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How School Leaders Could Alleviate “The Politics of Resentment”

By Mark Blitz, CALL Project Director

Understanding What is Happening

Having recently read the engaging and increasingly important book by Katherine Cramer, The Politics of Resentment: Rural Consciousness in Wisconsin and the Rise of Scott Walker, I recognized how the work I do with school leaders relates to the findings from Dr. Cramer's work. I would highly recommend this book to gain insight into recent developments in our country and in the state of Wisconsin more specifically. Even if you are not from Wisconsin, it is still very much worth reading since it now seems to be emblematic of politics and culture on a national scale.

Among many things, Dr. Cramer brings to light the resentment rural Wisconsin residents hold toward urban dwellers in the state. They feel ignored and wanting of the resources that they believe are disproportionately funneled to these urban areas. The cultural differences are stark. The rural participants see the urban dwellers, and public employees especially, as people who do not work as hard as they do but enjoy more financial circumstances. 

Although the study in this book began ten years ago, the divide and resentment on which the book focuses are still strong today as shown by recent political developments in Wisconsin and the country. 

WI DPI Leadership for Learning Project

Reading this book compelled me to write this post once I started making connections to the work we have been doing with schools across Wisconsin as part of the DPI Title I Leadership for Learning Project. This project has had principals from across the state use the CALL school leadership assessment and feedback system to gather information on school-wide instructional leadership practices to inform school improvement planning. Each year, participants in the project meet face-to-face (and virtually as well) to discuss their data and share their experiences in schools. This past year, principals from Milwaukee Public Schools (MPS) joined the project.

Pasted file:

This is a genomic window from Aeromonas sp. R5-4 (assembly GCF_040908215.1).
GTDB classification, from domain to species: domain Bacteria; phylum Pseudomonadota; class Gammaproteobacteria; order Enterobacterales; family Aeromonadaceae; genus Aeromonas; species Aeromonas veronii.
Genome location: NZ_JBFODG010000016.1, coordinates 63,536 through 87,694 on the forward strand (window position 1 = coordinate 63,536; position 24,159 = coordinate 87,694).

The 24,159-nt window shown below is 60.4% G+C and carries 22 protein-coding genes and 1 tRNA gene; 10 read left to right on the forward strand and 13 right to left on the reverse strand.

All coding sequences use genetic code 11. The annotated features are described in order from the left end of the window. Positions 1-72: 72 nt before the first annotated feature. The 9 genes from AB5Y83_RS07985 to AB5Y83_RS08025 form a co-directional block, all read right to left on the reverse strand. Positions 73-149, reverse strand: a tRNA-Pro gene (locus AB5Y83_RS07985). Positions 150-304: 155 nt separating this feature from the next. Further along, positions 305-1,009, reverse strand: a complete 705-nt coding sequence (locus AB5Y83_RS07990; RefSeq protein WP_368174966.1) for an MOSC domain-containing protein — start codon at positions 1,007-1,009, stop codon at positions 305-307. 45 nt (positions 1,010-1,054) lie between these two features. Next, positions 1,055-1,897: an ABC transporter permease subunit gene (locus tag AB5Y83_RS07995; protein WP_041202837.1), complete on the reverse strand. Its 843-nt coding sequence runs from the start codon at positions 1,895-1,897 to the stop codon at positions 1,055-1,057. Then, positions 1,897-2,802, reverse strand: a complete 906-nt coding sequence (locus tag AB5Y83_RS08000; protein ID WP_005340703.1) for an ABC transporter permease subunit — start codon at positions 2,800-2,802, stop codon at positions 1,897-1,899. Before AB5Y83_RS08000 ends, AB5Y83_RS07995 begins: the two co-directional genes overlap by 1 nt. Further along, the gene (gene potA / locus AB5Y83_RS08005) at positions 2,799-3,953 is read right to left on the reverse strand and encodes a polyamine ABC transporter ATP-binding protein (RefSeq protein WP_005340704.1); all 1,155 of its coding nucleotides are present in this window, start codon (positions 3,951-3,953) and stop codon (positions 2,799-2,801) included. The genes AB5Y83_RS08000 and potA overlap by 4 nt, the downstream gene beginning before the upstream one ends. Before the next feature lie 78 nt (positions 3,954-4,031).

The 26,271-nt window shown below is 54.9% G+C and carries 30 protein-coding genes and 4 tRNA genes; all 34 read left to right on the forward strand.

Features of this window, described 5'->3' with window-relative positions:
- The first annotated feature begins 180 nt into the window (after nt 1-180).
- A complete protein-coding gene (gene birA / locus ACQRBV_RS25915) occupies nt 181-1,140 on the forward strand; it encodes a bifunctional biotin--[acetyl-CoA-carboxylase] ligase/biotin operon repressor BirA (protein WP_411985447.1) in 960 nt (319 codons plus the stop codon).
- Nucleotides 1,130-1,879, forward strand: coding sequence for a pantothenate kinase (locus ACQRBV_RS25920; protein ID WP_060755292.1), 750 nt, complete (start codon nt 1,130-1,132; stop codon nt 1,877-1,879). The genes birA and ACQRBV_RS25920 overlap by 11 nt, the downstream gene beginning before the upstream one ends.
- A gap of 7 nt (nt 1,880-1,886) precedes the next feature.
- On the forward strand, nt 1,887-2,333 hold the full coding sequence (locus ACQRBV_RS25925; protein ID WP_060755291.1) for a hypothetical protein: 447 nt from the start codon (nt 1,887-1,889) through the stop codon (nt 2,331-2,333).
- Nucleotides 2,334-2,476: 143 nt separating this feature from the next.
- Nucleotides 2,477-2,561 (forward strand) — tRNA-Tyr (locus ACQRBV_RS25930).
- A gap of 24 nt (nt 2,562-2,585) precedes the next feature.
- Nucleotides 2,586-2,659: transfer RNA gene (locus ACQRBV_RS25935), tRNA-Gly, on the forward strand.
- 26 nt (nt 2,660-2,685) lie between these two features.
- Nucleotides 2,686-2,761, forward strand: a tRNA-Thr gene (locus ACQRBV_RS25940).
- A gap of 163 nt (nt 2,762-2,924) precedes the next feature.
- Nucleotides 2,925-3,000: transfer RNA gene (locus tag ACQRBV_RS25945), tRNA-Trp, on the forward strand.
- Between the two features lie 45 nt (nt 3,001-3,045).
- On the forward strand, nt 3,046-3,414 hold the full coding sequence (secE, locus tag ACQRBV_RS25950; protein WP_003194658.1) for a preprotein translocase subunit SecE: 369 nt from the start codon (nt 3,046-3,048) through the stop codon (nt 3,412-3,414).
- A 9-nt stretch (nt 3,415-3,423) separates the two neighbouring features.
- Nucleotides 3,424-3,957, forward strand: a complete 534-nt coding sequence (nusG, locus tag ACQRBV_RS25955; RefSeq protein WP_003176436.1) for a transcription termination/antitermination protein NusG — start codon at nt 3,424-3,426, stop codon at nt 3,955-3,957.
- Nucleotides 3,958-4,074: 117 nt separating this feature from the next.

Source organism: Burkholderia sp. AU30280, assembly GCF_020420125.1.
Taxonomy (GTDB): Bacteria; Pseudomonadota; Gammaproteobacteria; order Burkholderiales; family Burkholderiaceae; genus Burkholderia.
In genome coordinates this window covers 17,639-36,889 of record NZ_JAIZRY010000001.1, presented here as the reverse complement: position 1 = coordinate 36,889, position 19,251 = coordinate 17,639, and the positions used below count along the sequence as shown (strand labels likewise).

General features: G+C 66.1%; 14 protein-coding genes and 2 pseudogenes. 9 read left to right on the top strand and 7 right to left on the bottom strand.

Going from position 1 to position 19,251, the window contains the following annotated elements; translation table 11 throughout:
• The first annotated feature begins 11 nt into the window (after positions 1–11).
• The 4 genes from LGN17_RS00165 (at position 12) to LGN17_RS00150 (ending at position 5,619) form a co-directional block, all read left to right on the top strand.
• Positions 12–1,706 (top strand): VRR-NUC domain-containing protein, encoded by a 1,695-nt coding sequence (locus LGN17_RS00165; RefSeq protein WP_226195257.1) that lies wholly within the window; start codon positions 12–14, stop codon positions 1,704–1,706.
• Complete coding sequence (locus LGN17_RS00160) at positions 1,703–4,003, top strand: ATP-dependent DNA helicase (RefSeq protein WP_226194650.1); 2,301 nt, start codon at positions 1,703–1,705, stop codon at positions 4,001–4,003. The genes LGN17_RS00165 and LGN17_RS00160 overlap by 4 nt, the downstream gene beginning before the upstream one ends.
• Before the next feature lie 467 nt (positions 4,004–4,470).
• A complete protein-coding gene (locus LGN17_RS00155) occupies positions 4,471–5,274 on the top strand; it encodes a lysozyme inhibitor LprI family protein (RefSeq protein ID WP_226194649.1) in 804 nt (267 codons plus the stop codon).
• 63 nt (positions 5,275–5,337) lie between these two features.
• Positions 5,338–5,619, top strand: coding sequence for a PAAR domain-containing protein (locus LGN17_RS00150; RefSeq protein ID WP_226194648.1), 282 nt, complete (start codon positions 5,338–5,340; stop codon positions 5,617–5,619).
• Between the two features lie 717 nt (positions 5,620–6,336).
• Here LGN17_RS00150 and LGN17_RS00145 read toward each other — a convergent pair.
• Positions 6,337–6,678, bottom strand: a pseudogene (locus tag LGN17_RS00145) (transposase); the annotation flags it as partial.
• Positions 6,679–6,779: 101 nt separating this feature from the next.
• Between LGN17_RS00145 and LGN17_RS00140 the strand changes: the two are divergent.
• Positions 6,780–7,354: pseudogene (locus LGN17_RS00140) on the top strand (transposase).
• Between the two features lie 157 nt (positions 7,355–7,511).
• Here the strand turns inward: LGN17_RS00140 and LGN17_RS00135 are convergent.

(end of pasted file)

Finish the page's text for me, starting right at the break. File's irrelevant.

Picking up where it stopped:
In the face-to-face meetings, principals from MPS talked with principals from a rural school districts in Wisconsin. They were engaged in rich conversations about school leadership challenges and practices. In one conversation, an MPS principal was amazed that her partner commuted over two hours each day to work and was the principal of two different buildings in the district. The rural area principal admired the MPS principal for the changes she has been able to implement and the progress she made in her struggling school. 

It was such a pleasure to see these school leaders engaged in conversations about a subject that is universal: education. No matter how different their personal lives may be, or how distinct the cultural differences may be where they live, they found common ground in talking about school leadership challenges. Whether they work in a rural or urban setting, these school leaders could commiserate about: state-wide policy implications, working with district leadership, working with high poverty communities, and supporting students with learning challenges. Every school faces challenges. And while the contexts may be different, they still have the same mission: educate children. 


Dr. Kramer's book reveals a sharp divide that has exists in Wisconsin and in our country. This divide is defined by politics, to be sure, but those political divisions are influenced by cultural differences and values. And these divisions persist and are fortified by our collective reluctancy to listen to people on the other side of that divide. And so perhaps, given the universal language and experience of educators the education realm, the breaking down of this division can be lead by them: educators and school leaders across regions and cultures, talking to each other, sharing experiences, learning about their differences, finding their commonalities, and demonstrating the art of connecting with others that is vacant from our society. We should look to educators to teach our children and us as well.